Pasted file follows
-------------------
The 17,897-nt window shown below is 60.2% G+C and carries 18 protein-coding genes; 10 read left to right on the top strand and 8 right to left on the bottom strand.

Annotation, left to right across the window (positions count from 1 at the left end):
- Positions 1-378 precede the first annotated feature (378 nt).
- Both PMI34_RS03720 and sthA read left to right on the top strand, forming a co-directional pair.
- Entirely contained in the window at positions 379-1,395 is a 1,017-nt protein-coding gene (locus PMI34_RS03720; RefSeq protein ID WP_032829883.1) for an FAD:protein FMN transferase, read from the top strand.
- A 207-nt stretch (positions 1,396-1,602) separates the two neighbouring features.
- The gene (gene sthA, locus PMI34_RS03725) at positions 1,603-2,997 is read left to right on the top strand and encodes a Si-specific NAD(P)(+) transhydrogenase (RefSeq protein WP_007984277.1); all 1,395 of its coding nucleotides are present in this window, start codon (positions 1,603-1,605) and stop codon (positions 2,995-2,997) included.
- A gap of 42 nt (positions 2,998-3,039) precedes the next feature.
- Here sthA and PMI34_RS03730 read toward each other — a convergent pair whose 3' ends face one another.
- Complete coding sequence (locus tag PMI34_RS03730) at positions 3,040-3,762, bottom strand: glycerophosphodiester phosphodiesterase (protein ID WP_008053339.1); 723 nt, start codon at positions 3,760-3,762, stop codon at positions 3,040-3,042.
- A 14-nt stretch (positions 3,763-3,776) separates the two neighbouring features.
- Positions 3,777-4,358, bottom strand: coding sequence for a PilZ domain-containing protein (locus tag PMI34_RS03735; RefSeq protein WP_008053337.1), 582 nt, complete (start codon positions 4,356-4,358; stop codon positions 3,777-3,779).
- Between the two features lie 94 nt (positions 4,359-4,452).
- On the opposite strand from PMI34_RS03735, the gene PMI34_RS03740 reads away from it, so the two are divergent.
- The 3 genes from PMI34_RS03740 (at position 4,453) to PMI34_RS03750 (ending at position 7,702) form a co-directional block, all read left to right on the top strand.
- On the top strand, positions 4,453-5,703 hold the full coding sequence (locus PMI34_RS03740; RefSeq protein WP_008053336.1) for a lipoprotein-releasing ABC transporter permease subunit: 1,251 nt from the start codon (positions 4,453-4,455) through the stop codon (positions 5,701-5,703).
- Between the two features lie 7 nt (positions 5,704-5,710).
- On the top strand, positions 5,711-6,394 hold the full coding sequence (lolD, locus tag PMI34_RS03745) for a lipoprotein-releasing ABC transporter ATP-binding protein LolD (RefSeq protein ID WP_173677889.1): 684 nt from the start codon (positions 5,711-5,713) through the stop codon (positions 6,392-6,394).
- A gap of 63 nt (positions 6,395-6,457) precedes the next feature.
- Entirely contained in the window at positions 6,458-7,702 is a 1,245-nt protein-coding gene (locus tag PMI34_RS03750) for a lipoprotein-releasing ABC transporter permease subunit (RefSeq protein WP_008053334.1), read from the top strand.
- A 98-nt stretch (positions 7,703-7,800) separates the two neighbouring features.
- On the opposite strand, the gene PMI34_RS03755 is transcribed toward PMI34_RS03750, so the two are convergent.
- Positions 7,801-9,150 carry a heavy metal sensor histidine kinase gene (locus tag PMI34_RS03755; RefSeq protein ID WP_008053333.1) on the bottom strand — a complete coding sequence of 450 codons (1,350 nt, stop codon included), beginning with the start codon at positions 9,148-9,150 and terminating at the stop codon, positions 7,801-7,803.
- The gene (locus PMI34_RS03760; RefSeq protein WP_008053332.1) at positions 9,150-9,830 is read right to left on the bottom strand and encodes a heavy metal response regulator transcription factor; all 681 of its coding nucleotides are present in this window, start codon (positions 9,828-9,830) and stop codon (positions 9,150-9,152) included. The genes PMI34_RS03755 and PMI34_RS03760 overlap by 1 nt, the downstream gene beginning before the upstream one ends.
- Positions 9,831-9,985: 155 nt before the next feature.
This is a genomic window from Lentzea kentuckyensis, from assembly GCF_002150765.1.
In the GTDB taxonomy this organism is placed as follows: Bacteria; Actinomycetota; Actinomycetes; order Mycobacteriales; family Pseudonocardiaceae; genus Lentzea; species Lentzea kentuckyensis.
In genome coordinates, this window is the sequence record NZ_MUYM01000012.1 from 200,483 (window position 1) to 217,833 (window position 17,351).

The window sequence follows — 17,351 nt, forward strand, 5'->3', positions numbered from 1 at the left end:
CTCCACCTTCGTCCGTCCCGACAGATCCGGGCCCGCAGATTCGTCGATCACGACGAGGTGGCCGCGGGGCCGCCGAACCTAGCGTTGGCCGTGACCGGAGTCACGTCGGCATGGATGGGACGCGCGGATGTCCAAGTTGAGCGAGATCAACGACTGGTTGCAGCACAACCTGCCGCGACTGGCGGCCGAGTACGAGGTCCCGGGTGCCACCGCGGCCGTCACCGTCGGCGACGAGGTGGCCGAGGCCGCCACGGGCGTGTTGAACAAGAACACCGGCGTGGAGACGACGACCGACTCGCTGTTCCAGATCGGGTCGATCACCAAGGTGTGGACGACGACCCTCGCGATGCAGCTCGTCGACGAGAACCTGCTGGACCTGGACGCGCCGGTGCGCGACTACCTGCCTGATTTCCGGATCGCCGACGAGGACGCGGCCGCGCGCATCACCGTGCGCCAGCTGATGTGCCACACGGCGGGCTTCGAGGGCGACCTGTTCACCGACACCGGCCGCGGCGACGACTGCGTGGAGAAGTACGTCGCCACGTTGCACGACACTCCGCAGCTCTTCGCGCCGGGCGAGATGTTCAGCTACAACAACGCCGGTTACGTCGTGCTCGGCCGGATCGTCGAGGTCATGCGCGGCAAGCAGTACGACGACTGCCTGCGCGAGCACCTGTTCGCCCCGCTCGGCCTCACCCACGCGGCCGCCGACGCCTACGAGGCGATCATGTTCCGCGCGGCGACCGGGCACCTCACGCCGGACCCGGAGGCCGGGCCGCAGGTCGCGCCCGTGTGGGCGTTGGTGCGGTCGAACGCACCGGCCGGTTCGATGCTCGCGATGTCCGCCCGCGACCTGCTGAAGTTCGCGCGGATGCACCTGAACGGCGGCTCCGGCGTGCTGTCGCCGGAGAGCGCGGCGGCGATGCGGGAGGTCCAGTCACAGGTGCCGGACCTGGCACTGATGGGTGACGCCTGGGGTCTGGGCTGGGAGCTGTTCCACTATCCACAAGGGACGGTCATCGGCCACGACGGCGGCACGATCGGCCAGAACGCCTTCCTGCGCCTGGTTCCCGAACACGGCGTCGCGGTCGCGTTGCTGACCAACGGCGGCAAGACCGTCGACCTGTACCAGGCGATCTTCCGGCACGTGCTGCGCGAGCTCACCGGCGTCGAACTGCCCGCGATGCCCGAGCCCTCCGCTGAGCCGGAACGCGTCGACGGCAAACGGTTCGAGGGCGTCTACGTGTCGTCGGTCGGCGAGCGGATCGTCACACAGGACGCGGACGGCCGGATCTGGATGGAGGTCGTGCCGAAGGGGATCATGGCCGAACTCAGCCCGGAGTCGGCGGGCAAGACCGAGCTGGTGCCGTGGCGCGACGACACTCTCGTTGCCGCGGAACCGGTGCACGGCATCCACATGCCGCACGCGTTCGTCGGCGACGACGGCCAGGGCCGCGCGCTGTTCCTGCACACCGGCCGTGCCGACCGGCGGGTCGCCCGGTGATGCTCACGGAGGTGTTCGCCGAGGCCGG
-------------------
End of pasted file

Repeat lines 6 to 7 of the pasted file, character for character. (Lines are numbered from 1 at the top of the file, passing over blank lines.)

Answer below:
- A 207-nt stretch (positions 1,396-1,602) separates the two neighbouring features.
- The gene (gene sthA, locus PMI34_RS03725) at positions 1,603-2,997 is read left to right on the top strand and encodes a Si-specific NAD(P)(+) transhydrogenase (RefSeq protein WP_007984277.1); all 1,395 of its coding nucleotides are present in this window, start codon (positions 1,603-1,605) and stop codon (positions 2,995-2,997) included.